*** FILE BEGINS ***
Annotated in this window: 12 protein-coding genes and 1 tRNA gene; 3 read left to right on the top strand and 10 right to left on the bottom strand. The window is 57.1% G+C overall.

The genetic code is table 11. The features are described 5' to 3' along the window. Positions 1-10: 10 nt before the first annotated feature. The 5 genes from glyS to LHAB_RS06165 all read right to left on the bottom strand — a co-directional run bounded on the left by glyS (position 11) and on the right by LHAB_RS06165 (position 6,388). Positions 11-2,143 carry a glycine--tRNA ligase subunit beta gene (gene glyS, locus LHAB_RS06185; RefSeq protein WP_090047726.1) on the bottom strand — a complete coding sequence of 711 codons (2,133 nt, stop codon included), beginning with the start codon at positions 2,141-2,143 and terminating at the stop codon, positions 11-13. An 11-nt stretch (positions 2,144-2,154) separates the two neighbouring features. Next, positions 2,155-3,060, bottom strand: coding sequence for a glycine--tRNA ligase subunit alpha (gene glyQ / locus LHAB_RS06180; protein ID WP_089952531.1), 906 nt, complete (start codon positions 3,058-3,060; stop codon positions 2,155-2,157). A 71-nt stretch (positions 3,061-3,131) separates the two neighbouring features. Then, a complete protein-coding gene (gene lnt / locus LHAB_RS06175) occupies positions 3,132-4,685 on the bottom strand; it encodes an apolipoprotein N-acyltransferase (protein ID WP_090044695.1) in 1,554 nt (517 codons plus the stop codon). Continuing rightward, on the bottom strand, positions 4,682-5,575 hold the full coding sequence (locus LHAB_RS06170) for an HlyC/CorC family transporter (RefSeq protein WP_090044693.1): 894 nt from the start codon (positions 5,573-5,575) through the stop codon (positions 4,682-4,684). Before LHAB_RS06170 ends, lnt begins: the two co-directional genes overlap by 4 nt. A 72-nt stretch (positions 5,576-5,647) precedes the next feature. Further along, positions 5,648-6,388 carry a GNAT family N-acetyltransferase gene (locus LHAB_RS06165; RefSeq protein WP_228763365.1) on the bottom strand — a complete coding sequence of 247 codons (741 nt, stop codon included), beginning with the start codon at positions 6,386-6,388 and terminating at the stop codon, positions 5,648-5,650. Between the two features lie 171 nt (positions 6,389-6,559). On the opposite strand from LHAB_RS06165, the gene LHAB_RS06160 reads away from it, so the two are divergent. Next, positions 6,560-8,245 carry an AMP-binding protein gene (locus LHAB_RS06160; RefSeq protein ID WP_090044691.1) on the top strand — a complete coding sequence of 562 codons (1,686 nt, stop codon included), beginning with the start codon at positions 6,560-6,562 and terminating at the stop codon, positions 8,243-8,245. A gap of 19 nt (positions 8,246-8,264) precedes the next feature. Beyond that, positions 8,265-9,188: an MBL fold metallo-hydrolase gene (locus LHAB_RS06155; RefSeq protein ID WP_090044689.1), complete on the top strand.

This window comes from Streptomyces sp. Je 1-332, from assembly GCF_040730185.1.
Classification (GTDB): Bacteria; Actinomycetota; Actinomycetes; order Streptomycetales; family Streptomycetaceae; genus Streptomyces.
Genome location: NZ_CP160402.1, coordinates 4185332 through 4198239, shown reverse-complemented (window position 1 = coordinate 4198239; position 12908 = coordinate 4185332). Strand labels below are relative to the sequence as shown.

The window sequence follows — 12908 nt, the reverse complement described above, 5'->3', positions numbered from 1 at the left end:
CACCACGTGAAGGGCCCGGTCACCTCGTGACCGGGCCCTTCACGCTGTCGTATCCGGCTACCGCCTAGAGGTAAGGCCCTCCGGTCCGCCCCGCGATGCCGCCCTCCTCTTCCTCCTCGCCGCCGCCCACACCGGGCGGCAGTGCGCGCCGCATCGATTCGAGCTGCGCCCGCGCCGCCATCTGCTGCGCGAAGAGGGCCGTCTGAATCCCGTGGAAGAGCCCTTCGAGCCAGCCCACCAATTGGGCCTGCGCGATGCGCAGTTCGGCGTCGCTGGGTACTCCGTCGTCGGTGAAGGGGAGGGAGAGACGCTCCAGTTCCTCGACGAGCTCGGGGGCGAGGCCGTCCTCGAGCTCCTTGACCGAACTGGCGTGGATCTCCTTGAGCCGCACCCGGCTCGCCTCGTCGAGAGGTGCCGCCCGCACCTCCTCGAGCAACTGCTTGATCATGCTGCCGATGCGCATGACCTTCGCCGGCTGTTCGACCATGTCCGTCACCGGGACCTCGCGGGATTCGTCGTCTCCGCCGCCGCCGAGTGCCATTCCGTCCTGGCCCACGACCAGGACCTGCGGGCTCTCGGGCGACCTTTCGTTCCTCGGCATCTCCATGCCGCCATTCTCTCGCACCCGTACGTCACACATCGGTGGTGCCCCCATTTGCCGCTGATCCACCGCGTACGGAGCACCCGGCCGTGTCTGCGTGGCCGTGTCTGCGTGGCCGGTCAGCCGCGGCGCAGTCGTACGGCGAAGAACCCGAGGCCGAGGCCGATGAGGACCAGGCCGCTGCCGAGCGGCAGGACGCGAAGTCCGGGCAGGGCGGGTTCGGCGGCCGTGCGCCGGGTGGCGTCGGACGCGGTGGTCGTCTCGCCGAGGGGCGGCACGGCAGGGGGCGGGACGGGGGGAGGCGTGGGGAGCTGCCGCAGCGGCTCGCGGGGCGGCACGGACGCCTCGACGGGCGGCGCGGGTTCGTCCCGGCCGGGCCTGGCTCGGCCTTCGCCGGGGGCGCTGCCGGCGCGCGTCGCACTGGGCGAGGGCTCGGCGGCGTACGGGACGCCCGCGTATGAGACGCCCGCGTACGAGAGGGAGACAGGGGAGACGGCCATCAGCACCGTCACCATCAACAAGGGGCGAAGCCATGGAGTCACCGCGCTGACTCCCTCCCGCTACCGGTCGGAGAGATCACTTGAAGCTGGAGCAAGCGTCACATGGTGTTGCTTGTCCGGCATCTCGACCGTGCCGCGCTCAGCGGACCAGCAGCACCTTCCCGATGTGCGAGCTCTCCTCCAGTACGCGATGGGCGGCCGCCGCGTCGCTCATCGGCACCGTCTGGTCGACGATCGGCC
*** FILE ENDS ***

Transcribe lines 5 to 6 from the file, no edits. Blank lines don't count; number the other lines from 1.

Genome location: NZ_CP160402.1, coordinates 4185332 through 4198239, shown reverse-complemented (window position 1 = coordinate 4198239; position 12908 = coordinate 4185332). Strand labels below are relative to the sequence as shown.

The window sequence follows — 12908 nt, the reverse complement described above, 5'->3', positions numbered from 1 at the left end: